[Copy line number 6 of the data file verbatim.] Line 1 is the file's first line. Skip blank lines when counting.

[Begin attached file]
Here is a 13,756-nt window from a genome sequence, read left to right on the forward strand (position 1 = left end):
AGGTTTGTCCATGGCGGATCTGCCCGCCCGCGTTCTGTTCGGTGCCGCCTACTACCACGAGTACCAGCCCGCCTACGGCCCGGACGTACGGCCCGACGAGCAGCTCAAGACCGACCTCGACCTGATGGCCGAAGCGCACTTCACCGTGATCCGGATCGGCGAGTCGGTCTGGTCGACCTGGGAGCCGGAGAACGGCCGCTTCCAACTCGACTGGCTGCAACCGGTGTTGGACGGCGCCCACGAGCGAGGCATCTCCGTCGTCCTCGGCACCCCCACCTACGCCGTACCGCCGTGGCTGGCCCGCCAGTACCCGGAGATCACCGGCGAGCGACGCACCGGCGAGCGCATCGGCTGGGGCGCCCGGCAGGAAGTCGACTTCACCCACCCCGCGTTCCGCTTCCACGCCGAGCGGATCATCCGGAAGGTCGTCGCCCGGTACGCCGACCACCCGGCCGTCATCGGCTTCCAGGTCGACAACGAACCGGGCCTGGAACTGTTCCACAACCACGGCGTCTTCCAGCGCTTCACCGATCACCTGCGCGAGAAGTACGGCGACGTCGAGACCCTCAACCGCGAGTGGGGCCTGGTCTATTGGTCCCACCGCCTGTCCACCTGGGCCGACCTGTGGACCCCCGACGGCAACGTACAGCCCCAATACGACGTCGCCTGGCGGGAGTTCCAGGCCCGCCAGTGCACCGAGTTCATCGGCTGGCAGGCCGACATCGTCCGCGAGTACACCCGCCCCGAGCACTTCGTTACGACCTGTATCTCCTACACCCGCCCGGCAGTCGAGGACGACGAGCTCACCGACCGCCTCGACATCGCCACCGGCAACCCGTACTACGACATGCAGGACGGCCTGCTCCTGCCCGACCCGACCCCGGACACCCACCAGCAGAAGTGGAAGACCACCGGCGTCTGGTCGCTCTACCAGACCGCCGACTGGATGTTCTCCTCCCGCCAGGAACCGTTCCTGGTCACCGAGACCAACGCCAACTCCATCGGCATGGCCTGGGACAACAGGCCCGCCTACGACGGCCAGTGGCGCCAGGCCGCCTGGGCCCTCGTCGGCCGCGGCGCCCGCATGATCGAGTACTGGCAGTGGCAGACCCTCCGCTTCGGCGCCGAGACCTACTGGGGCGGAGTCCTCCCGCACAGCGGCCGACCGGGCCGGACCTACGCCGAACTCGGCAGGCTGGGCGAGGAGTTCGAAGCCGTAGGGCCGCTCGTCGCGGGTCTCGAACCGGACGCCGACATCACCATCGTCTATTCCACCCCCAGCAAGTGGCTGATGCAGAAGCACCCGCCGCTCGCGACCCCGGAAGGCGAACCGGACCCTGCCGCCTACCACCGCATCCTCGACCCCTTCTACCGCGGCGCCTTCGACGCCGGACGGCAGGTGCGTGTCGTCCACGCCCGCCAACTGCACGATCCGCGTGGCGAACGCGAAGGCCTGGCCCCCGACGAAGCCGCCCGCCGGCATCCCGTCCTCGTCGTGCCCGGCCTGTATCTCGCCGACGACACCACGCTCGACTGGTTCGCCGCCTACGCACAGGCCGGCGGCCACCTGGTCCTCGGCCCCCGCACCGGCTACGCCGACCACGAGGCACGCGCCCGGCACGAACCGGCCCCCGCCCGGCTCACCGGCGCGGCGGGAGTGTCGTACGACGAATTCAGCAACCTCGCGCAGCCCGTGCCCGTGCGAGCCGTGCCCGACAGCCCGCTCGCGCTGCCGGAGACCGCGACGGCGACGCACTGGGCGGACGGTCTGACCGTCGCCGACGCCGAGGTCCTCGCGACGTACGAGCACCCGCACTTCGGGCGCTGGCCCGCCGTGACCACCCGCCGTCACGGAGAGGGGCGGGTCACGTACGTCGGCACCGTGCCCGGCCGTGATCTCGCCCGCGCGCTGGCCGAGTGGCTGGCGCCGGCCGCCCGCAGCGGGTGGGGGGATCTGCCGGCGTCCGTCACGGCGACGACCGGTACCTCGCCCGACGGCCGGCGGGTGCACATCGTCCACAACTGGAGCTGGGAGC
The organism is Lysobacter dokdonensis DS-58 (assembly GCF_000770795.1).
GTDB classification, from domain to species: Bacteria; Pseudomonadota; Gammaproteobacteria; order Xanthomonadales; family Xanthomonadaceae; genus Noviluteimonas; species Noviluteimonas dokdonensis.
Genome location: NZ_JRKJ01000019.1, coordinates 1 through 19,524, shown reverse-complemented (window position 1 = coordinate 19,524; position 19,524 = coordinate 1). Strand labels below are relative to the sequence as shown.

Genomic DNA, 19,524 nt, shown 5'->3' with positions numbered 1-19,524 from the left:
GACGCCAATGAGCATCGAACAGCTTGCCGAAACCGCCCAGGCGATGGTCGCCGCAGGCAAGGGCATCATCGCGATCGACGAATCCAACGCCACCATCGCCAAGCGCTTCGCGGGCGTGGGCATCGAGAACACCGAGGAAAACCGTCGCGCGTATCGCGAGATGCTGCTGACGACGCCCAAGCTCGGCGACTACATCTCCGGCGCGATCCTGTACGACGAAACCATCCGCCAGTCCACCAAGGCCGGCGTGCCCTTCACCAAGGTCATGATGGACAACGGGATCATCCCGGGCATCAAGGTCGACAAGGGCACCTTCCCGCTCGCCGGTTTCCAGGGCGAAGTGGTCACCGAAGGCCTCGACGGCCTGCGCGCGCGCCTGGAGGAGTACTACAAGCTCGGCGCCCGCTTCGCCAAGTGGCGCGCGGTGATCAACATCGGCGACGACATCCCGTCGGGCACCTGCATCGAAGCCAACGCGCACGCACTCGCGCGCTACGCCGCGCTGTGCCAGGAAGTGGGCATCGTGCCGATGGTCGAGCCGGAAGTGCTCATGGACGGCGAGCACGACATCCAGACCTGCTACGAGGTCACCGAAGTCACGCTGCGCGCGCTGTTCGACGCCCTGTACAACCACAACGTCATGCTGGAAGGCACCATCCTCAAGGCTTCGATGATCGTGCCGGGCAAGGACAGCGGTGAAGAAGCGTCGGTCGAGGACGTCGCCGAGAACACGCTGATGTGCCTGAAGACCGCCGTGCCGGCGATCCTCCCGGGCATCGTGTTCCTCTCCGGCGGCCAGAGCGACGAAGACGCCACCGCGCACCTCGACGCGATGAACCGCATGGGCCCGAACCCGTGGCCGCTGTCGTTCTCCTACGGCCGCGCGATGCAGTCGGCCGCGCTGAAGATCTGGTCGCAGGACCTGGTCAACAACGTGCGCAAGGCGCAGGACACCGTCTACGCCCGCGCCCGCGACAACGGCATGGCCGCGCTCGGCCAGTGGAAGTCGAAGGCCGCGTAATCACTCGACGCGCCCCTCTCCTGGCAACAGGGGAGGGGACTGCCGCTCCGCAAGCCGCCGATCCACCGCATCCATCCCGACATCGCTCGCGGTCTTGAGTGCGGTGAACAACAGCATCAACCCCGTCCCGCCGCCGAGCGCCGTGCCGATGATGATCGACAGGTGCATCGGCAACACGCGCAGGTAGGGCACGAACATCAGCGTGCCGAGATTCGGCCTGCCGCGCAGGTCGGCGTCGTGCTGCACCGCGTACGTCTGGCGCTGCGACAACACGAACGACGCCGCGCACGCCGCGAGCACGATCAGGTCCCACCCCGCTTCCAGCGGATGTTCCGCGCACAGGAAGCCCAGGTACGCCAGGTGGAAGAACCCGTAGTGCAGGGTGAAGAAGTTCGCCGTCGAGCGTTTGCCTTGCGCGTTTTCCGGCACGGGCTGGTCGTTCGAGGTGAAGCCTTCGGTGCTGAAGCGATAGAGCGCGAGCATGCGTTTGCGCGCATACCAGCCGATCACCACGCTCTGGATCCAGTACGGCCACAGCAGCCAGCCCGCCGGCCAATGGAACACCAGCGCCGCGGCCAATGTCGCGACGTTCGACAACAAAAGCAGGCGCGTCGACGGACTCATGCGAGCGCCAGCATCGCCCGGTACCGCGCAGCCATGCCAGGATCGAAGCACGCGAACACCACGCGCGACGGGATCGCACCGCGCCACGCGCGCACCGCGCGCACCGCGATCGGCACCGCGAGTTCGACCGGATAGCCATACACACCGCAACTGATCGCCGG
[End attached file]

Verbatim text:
Genomic DNA, 19,524 nt, shown 5'->3' with positions numbered 1-19,524 from the left: